Economy at risk of overheating

New Zealand shares and dollar both moved higher on Wednesday, reflecting labour market data that came in much stronger than expected as the recovery from the pandemic picks up pace.

Wednesday, February 3rd 2021, 6:31PM

by BusinessDesk

The official unemployment rate fell to 4.9 percent in the December quarter, significantly lower than the 5.9 percent economists had expected.

Stephen Toplis, head of research at BNZ, said market participants responded to the data release by buying the kiwi dollar and bidding long-dated bond yields higher.

The kiwi dollar was trading at 72.13 US cents at 5pm in Wellington, up from 71.71 cents yesterday.

The yield on a 10-year government bond also rose to 1.36 percent, having started the year below 1 percent, as investors began to price in the possibility the Reserve Bank of NZ will increase the official cash rate.

“If the current momentum in the economy is sustained then New Zealand will be in serious risk of overheating if monetary conditions were to remain as stimulatory as they now are,” Toplis said.

The Kiwi rates market has gone from pricing in a negative cash rate, just a few months ago, to expecting rate hikes to begin in the middle of next year.

“It’s becoming increasingly possible that the RBNZ will regret some of the stimulus measures that it put in place last year and could start to tighten policy sooner than we previously anticipated,” said Michael Gordon, a senior economist at Westpac Bank.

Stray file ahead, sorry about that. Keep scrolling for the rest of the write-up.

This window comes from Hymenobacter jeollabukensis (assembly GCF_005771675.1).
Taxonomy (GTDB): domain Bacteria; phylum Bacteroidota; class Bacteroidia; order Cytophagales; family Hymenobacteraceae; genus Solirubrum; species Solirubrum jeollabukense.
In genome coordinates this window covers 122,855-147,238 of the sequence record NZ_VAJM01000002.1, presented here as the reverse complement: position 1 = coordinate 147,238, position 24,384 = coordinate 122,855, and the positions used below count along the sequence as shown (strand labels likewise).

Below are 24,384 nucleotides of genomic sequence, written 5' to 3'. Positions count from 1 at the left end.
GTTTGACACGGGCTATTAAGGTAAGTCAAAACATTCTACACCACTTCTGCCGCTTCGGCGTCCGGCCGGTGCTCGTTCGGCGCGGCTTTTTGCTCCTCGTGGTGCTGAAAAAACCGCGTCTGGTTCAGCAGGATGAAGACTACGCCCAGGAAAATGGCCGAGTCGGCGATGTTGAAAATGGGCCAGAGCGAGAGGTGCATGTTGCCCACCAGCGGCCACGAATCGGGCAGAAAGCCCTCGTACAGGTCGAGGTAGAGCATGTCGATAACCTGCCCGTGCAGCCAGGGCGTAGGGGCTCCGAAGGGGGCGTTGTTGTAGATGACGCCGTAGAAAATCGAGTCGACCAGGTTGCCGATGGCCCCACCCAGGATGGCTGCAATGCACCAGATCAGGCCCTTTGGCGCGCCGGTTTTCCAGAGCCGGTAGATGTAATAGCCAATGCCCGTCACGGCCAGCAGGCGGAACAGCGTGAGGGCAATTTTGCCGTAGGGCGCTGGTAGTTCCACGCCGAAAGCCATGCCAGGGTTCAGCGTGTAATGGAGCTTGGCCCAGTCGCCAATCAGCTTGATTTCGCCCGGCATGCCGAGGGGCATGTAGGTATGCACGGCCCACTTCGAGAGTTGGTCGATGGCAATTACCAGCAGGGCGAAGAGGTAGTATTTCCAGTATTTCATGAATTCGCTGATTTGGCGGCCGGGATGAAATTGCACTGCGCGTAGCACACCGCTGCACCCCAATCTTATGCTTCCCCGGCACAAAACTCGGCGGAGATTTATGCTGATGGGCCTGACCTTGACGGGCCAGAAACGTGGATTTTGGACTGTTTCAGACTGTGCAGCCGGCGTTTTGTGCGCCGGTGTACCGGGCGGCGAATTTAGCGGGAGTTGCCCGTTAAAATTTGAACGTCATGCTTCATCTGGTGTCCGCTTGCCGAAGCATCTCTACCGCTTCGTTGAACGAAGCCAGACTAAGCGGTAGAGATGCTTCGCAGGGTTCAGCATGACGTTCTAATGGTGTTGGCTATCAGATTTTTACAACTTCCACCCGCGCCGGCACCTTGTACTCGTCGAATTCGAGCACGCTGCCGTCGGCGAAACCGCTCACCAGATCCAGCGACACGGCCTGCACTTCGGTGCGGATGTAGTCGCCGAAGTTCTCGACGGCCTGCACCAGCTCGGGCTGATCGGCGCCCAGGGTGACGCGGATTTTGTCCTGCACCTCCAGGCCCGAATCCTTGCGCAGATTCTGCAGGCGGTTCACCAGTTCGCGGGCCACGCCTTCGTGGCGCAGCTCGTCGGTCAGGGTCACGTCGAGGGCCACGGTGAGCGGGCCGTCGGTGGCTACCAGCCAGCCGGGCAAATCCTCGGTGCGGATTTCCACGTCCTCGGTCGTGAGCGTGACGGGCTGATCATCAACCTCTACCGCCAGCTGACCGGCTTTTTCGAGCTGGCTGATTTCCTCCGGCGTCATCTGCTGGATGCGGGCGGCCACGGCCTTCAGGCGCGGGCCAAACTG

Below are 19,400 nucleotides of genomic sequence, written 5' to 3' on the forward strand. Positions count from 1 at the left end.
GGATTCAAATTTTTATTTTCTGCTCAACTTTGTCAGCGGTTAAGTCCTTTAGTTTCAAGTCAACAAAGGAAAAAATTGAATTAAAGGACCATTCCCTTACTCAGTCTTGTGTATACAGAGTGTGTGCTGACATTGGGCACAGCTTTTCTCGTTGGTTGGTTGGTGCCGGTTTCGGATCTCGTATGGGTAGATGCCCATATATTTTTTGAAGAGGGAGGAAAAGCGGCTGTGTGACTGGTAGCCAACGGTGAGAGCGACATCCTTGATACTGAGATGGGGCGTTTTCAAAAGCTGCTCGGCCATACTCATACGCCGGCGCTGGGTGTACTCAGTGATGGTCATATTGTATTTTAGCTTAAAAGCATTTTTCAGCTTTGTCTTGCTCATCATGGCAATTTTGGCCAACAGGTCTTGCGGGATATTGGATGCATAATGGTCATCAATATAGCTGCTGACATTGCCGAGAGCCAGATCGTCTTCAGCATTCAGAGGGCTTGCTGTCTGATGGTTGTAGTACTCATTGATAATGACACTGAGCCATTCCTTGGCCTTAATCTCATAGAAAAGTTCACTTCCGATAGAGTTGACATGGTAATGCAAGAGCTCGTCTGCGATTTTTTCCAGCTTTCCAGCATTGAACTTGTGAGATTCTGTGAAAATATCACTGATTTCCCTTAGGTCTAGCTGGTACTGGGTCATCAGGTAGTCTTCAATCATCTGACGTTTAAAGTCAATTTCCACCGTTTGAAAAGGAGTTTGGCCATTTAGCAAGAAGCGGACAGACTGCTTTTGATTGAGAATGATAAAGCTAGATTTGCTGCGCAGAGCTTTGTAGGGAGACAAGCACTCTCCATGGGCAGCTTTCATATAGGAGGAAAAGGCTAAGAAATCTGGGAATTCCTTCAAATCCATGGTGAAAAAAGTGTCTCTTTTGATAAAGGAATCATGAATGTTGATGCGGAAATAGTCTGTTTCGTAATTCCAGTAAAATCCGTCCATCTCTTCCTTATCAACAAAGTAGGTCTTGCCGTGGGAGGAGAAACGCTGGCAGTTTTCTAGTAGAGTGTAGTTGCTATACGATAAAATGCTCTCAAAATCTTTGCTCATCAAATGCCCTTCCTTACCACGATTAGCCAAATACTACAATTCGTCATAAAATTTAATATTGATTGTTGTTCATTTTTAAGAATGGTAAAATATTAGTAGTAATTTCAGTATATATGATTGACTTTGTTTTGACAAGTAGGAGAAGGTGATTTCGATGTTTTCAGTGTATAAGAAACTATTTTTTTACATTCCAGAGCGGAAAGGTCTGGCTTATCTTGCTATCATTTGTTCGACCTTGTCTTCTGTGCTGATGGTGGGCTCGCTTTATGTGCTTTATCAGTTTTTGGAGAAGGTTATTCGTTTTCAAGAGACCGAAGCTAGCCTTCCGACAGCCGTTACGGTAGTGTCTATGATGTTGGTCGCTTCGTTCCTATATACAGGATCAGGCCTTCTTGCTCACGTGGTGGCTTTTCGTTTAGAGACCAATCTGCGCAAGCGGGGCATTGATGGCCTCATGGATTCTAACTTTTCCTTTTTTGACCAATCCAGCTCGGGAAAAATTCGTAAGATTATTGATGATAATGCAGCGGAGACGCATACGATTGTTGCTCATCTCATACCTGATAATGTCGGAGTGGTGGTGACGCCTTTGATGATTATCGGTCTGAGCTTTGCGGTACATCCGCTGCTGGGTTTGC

Despite the stronger economy, it was not all good news for the equity market, which has been priced for ultra-low interest rates and would likely move lower if rates start to rise.

The S&P/NZX 50 Index rose 46.71 points, or 0.4 percent, to 13,091.21. Within the index, 31 stocks rose, 14 fell, and five were unchanged. Turnover was $171 million.

Sky Network Television led the market higher, jumping 11.9 percent to 17.9 cents after hiking its revenue guidance for the 2021 financial year for a second time.

The company now expects revenue for the financial year to reach between $695 million and $715 million, up from November’s $680 million to $710 million estimate.

Fletcher Building climbed 2.4 percent to $6.45, likely buoyed by employment data showing the construction industry employed an extra 13,200 people in the December quarter.

Fonterra Shareholders' Fund units rose 0.4 percent to $4.54 after the dairy co-operative hiked its forecast payment to farmers, thanks to strong demand from Chinese and South-East Asian buyers.

A2 Milk fell 0.3 percent to $11.07, while its key supplier Synlait Milk fell 0.9 percent to $4.58.

Contact Energy posted the day’s biggest fall, dropping 1.9 percent to $8.25.

In currency markets, the trade-weighted index was at 75.03 at 5pm, from 74.54 yesterday. The kiwi traded at 94.76 Australian cents from 93.94 cents, 75.74 yen from 75.25 yen, 59.90 euro cents from 59.36 cents, 52.77 British pence from 52.36 pence, and 4.6562 Chinese yuan from 4.6323 yuan.

Tags: Market Close

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